CRES & LOŠINJ ISLANDS
Cres and Lošinj Islands are a hop, skip, and a jump away from one another. Separated by a 11m-wide channel created by the Romans and connected by a bridge, Cres and Lošinj are often thought of conjointly. Together, the islands make up the westernmost part of the Kvarner archipelago.
Lošinj (pronounced “losheen,” or Lussino in Italian) offers lushly wooded landscapes and fields of aromatic herbs—an ingrained therapy that has the island baptized as the “island of wellness and vitality.” Though people and tourist attractions pop up in Lošinj, particularly in the historic town of Mali Lošinj, it still offers plenty of natural attractions for those hoping for some idyllic respite.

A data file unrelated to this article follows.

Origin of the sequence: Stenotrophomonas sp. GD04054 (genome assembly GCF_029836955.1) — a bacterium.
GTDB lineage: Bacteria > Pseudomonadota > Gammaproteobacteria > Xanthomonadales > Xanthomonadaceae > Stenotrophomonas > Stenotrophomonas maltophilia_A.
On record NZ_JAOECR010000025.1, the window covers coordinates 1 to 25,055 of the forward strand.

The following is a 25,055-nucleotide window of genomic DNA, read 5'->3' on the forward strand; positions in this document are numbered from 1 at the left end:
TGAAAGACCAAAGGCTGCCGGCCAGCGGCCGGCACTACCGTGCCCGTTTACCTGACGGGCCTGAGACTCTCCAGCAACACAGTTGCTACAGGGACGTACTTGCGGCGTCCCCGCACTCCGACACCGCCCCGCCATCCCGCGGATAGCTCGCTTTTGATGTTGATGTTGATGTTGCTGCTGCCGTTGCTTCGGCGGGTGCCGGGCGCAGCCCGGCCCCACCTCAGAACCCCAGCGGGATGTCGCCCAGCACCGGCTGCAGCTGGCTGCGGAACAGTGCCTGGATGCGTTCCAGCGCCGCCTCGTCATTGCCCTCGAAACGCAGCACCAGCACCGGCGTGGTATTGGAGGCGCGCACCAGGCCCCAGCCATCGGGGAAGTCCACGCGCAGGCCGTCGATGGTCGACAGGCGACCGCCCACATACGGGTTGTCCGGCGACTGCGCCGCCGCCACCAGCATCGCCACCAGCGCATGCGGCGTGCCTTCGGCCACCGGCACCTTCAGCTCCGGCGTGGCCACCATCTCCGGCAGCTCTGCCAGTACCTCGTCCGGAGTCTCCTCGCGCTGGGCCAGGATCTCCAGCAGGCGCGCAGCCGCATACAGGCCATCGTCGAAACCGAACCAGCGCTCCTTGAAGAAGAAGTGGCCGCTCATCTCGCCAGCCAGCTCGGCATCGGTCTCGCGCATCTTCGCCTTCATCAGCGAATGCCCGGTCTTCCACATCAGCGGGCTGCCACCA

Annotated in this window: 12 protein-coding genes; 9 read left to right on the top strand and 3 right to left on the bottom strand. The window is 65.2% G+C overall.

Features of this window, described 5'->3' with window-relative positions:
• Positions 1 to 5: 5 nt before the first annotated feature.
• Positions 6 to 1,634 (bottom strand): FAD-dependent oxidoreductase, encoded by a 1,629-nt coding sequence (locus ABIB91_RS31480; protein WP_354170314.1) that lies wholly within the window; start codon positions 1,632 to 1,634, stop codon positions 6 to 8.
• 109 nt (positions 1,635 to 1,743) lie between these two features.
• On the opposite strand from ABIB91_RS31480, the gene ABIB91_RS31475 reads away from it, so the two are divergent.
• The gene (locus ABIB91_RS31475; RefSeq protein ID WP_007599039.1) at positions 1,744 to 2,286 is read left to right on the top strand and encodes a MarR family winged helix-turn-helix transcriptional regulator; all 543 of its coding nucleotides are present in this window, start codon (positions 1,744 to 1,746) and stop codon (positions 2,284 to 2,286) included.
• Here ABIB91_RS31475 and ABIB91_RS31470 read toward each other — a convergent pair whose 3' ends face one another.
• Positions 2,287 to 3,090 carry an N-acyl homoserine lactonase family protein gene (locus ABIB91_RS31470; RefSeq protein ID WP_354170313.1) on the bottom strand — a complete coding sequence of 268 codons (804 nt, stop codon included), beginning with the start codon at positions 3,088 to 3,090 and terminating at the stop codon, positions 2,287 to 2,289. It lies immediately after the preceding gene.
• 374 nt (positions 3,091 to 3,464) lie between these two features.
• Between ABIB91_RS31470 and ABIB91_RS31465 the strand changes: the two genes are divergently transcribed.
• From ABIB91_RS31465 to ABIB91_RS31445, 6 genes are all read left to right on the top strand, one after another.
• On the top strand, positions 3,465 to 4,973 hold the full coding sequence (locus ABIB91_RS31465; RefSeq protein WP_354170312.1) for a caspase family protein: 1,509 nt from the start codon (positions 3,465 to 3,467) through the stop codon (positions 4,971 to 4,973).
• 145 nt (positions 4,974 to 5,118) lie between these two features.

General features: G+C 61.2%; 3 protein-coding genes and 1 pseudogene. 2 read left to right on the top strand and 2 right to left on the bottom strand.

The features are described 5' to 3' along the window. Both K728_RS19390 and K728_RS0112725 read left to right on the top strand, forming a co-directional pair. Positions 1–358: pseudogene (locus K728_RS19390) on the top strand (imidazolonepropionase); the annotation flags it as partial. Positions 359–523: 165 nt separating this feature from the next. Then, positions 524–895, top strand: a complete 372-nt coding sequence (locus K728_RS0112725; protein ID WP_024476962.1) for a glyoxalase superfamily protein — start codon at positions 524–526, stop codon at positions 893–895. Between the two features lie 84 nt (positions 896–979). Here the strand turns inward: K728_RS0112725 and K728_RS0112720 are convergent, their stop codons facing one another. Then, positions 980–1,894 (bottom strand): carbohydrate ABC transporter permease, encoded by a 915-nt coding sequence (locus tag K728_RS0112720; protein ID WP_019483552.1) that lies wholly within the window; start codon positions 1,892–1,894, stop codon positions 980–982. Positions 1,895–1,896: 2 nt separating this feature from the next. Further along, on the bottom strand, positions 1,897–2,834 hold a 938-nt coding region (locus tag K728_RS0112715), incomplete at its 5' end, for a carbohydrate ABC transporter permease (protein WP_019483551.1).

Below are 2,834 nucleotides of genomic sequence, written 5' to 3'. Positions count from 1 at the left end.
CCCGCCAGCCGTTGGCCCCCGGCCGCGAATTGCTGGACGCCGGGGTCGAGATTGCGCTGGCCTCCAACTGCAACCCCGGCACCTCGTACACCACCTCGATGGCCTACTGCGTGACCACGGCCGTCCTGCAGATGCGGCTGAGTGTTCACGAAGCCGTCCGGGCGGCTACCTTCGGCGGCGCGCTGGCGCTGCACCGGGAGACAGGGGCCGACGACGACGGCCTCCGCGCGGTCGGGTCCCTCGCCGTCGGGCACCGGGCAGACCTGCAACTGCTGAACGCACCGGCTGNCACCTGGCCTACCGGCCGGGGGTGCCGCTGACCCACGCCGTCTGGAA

Cres (pronounced “tsress,” or Cherso in Italian) flags the transition point between the Adriatic’s sparse karst landscapes and northern Croatia’s more riotous vegetation. While deciduous forests blanket northern Cres, southern Cress becomes increasingly barren. Fewer tourist trappings can be found on Cres, Lošinj’s wilder and greener cousin.
Both Cres and Lošinj are the only known resident of the Adriatic’s resident dolphin populations, and the Lošinj Dolphin Reserve protects the ocean off the eastern coastlines.
As the story goes, Jason and the Argonauts vamoosed to Cres and Lošinj with the Golden Fleece when the islands were still known as the Absyrtides. The islands’ Greek roots go further, as Medea apparently murdered her brother Absyrtus in this location; according to legend, she tossed his remains into the sea, and his limbs formed Cres and Lošinj.